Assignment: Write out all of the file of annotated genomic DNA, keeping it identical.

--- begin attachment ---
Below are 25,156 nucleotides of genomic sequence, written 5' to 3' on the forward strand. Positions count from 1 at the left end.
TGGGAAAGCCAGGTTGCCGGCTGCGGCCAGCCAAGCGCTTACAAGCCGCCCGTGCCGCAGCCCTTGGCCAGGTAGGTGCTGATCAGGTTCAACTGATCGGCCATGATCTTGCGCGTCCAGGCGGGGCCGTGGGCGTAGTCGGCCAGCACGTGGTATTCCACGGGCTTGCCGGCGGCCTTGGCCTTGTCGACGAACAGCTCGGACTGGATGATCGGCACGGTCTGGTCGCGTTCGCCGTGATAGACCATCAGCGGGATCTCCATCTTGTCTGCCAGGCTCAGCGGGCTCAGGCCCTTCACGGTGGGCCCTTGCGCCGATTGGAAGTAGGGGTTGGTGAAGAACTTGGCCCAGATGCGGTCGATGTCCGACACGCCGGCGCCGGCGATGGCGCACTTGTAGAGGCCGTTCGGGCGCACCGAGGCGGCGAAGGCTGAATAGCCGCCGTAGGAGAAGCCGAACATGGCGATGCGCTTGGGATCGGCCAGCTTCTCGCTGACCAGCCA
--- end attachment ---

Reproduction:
Below are 25,156 nucleotides of genomic sequence, written 5' to 3' on the forward strand. Positions count from 1 at the left end.
TGGGAAAGCCAGGTTGCCGGCTGCGGCCAGCCAAGCGCTTACAAGCCGCCCGTGCCGCAGCCCTTGGCCAGGTAGGTGCTGATCAGGTTCAACTGATCGGCCATGATCTTGCGCGTCCAGGCGGGGCCGTGGGCGTAGTCGGCCAGCACGTGGTATTCCACGGGCTTGCCGGCGGCCTTGGCCTTGTCGACGAACAGCTCGGACTGGATGATCGGCACGGTCTGGTCGCGTTCGCCGTGATAGACCATCAGCGGGATCTCCATCTTGTCTGCCAGGCTCAGCGGGCTCAGGCCCTTCACGGTGGGCCCTTGCGCCGATTGGAAGTAGGGGTTGGTGAAGAACTTGGCCCAGATGCGGTCGATGTCCGACACGCCGGCGCCGGCGATGGCGCACTTGTAGAGGCCGTTCGGGCGCACCGAGGCGGCGAAGGCTGAATAGCCGCCGTAGGAGAAGCCGAACATGGCGATGCGCTTGGGATCGGCCAGCTTCTCGCTGACCAGCCA